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Laurel Canyon is a 2002 American drama film written and directed by Lisa Cholodenko. The film stars Frances McDormand, Christian Bale, Kate Beckinsale, Natascha McElhone, and Alessandro Nivola.

Laurel Canyon
Laurel canyon poster.jpg
Theatrical release poster
Directed byLisa Cholodenko
Produced byJeff Levy-Hinte
Susan A. Stover
Written byLisa Cholodenko
StarringFrances McDormand
Christian Bale
Kate Beckinsale
Natascha McElhone
Alessandro Nivola
Music byCraig Wedren
CinematographyWally Pfister
Edited byAmy E. Duddleston
Distributed bySony Pictures Classics
Release date
  • May 18, 2002 (2002-05-18) (Cannes)
  • March 7, 2003 (2003-03-07)
Running time
101 minutes
CountryUnited States
Box office$4,412,203


Sam (Christian Bale) and Alex (Kate Beckinsale) are a newly engaged couple who move to Los Angeles to further their careers. Sam is a recently graduated psychiatrist, starting his residency, while Alex, who comes from a very wealthy background, and is also an MD, is finishing her Ph.D. dissertation on genomics. The relatively strait-laced, upwardly mobile couple plan to stay at the vacant home of Sam's mother, Jane (Frances McDormand), a free-spirited record producer in the Laurel Canyon section of the City of Los Angeles.

In a change of plans, however, Jane is still around, recording an album with her British boyfriend, Ian McKnight (Alessandro Nivola), and his band. The film focuses in some depth on the challenge of trying to create successful pop music, showing work on two tracks (both actually written, and previously released, by the band Sparklehorse). Ian's bandmates are played by two noted indie rockers, bassist Lou Barlow and guitarist Imaad Wasif.[citation needed]

Jane and Ian are in the midst of a fiery romance, and both the producer and the band seem more interested in partying than finishing the record. Jane's presence is a source of consternation for Sam, as he and his mother have a somewhat strained relationship, due to their very different mindsets.

Alex, however, is intrigued by the new lifestyle options presented by her soon-to-be mother-in-law. Normally hardworking, Alex begins spending more time with the band and less time working on her dissertation. Her growing fascination with Jane and Ian leads to a scene where the three of them kiss one another while naked in the swimming pool.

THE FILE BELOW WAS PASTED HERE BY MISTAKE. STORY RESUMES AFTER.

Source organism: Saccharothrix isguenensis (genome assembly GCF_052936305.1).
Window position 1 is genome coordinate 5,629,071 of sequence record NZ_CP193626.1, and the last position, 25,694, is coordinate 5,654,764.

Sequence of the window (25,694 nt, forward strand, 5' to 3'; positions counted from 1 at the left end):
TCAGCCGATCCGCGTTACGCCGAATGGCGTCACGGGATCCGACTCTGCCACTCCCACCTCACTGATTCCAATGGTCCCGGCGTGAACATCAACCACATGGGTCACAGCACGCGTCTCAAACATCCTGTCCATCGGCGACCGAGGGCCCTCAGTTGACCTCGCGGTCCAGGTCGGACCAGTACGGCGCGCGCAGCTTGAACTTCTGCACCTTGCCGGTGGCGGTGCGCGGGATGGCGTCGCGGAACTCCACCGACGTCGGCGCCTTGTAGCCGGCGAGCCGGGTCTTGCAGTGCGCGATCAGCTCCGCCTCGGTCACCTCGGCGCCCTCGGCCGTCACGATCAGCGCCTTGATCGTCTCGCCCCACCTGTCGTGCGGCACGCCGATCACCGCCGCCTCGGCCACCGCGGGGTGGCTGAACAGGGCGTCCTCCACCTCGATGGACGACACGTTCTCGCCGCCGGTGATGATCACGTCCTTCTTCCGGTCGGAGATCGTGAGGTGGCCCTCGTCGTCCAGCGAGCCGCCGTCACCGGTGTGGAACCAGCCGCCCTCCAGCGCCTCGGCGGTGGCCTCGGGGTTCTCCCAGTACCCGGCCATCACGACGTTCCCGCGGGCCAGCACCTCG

Meanwhile, Sam finds himself attracted to Israeli fellow resident Sara (Natascha McElhone), who is unapologetically interested in him as well. They share one first kiss while returning from an informal interns' meeting, around the same time Alex has her first tryst with Jane and Ian in the pool. Some time later, while Alex attends Jane and Ian's party held in a crowded hotel suite to celebrate the band's new album release, Sam and Sara meet in a parking lot and, in a conversation filled with sexual tension, they declare their attraction for one another.

The situation strains Sam and Alex's relationship almost to the point of breaking by the end of the film. After the party has finished and the three of them are left alone in the suite, Ian tries to "finish" (in his words) his encounter with Alex and Jane, but the latter decides against it and the threesome does not take place. Upon returning home after his conversation with Sara, Sam decides to go to the hotel and discovers Jane, Ian, and Alex scantily-clad in the bedroom. In a fit of rage he repeatedly punches Ian, hits his mother with his elbow as she tries to split up the fight, and leaves the hotel, but Alex chases him down the street and professes her love for him.

The next morning, the situation seems back to normal again. But Sara phones Sam and tells him she can't control her heart, as opposed to what he told her the day before. Sam watches his surroundings, postpones any further conversation, and takes a moment of reflection. Credits run.



Cholodenko has said the film was inspired by Joni Mitchell's album, Ladies of the Canyon.[1] The script was workshopped at Sundance Institute's lab.[2]


Critical reception was mixed, with a 68% rating on Rotten Tomatoes from 110 reviews and a consensus summary: "Though the movie itself is flawed, McDormand is fantastic as Jane."[3] Roger Ebert of The Chicago Sun-Times gave the movie 2 stars out of a possible 4, writing: '"Laurel Canyon" is not a successful movie--it's too stilted and pre-programmed to come alive--but in the center of it McDormand occupies a place for her character and makes that place into a brilliant movie of its own. There is nothing wrong with who she is and what she does, although all around her actors are cracking up in strangely written roles.'[4]

The relationship between Alex and Jane earned the film a ranking of 56 on Autostraddle's list of the 102 best lesbian films of all time.[5]

See alsoEdit


  1. ^ "Cast & Crew: Lisa Cholodenko, Director/Screenplay". The Kids Are Alright. Focus Features. Retrieved 29 October 2013.
  2. ^ Ross, Matthew (February 27, 2003). "The Mystique of The Hollywood Hills; Lisa Cholodenko on "Laurel Canyon"". Indiewire Features. Retrieved 29 October 2013.
  3. ^
  4. ^
  5. ^ "Now, An Updated Edition Of The 102 Best Lesbian Movies Of All Time". Autostraddle. 2017-02-14. Retrieved 2017-12-18.

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